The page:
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ADDRESS OF MAJOR GENERAL JAMES G. HARBORD, U. S. ARMY
DEDICATION OF " BELLEAU WOOD"
July 22nd. 1923
Aisne-Marne Cemetery

It is very appropriate that this shell-torn wood and blood-soaked soil should, with the consent of our great sister republic, pass forever to American ownership. It is too precious in its associations, too hallowed with the haunting memories of that fateful June of five years ago to be permanently sheltered under any flag, no matter how much beloved, other than our own, and now in the quiet sunshine of a happier summer it has become a tiny American Island, surrounded by lovely France. I cannot conceive that in all time to come our country will ever permit the pollution of this consecrated ground by the foot of an invader marching on that Paris, which Americans here died to defend.

Insignificant in area, out of the ordinary track of travel not specially picturesque, and with no particular traditions in peace or war, this ancient hunting preserve the Chateau of Belleau, came into the spot-light of history by being at the spear-head of the German thrust for Paris in the last week of May 1918. For a short period, the music of its sonorous name was heard in all Allied lands, and for its brief day it held the head lines throughout the world. The great crisis of history pass unheeded by the actors in the drama, and it is not until after the event that the historian can say that particular hour on a crowded day was heavily charged with fate. The accident of place, the chance stroke of a zero-hour wrote the name of the Bois de Belleau on the tablets, and with it chronicled the immortal fame of the Marine Brigade, and their comrades of the Second Engineers.

There were no better troops than our Marines in any Army, and it is fitting that for this Memorial to the American arms, there should be chosen this battlefield where they fought with such desparate valor, to redeem which so many of them gave their lives. The Marine brigade was placed in line on the afternoon of June 1st. Its front extended from Thiolet Farm on the Paris-Metz highway through Lucy-le-Bocage, and over Hill 142, to beyond Marigny and Champillon. It roughly followed the southern edge of this valley and faced towards Bouresche, Belleau and Torcy. For several days there was nearly continuous fighting as the enemy tried in vain to gain ground toward Paris. On the 6th. of June, the Marines made the first attak on the Germans in this wood and in the village of Bouresches. Sibley's battalion captured the southern end of the wood and took the little town. The fighting was pratically continuous until June 25 th. when the last German was driven out and Major Shearer reported << This wood now exclusively U. S. Marine Corps >>. A few days later, the French Army Commander, General Degoutte, officially renamed the wood to be known forever on all French maps as the Bois de la Brigade de Marine. There were killed in and around this wood 670 officers and men of the Marine Brigade, and 7321 were wounded. The slain were in the proportion of about one to every five wounded, while the usual battle ratio is one killed to every seven or eight wounded. This means that many wounded Marines remained in the fight until killed by a second or third wound.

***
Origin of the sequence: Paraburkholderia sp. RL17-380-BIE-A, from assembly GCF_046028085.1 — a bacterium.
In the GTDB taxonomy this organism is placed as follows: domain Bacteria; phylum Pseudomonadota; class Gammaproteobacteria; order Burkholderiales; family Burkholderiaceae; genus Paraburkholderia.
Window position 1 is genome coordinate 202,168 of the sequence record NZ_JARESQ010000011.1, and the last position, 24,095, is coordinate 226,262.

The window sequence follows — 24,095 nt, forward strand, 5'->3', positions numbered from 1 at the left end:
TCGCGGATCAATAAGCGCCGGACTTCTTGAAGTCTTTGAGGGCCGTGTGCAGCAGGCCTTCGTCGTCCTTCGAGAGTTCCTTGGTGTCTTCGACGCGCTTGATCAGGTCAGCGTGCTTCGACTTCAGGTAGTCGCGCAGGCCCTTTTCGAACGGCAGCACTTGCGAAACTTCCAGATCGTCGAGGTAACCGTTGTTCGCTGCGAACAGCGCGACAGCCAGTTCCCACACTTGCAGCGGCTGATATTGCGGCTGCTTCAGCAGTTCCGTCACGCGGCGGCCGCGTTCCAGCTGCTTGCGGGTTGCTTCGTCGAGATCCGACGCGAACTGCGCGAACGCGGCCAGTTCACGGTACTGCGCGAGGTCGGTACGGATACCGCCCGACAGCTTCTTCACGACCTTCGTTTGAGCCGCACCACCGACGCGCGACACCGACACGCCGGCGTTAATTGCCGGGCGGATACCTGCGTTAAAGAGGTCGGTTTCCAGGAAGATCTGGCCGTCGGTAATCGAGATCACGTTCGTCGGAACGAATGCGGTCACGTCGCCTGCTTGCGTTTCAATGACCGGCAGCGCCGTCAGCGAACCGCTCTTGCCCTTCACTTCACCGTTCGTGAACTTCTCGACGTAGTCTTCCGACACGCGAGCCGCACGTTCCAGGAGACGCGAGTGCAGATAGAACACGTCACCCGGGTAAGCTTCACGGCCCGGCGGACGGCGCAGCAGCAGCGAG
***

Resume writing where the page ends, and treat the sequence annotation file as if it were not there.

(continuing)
I may perhaps be forgiven if this ceremony today brings to me more clearly than to some of you, the half blurred vision of that other summer. In fancy I can still see the splendid columns in forest-green deploying across the fields from the great highway between Paris and Metz, in memory I endure once more the suspense of these days and nights, and am torn again by the consciousness of the cost at which this wood was taken. Who better than I should know that the men who poured out the red wine of life on these slopes, were the very flower of our race, the straightest of limb, the keenest of vision and the most dauntless of spirit! ! !

This melancholy spot with its tangle of wildwood, its giant boulders, its mangled trees, with here and there the wreckage of war, a helmet, a rusty canteen or, perhaps in some lonely forest aisle the still tangible evidence of deadly hand-to-hand struggle, will for all time be a Mecca for pilgrims from beyond the western ocean. Mothers will consecrate this ground with their tears; fathers with grief tempered with pride will tell its story to their younger generation. Now and then, a veteran for the brief span in which we shall still survive, will come here to live again the brave days of that distant June. Here will be raised the altars of patriotism; here will be renewed the vows of sacrifice and consecration to country. Hither will come our countrymen in hours of depression, and even of failure, and take new courage from this shrine of great deed.

 
Belleau Wood was purchased by the"BELLEAU WOOD MEMORIAL ASSOCIATION INC."
in the month of May 1923.
Chairman National Committee. the President of the United States

Honorary President
HON. HANFORD MACNlDER
ASSISTANT SECRETARY OF WAR

President
Mrs JAMES CARROLL FRAZER

ANY AMERICAN DESIRING TO CONTRIBUTE TO THE ASSOCIATION CAN DO SO BY SENDING HIS CONTRIBUTION TO:
EXECUTIVE OFFICE, NAVY LEAGUE BUILDING , 1749 E STREET N. W. WASHINGTON D. C.
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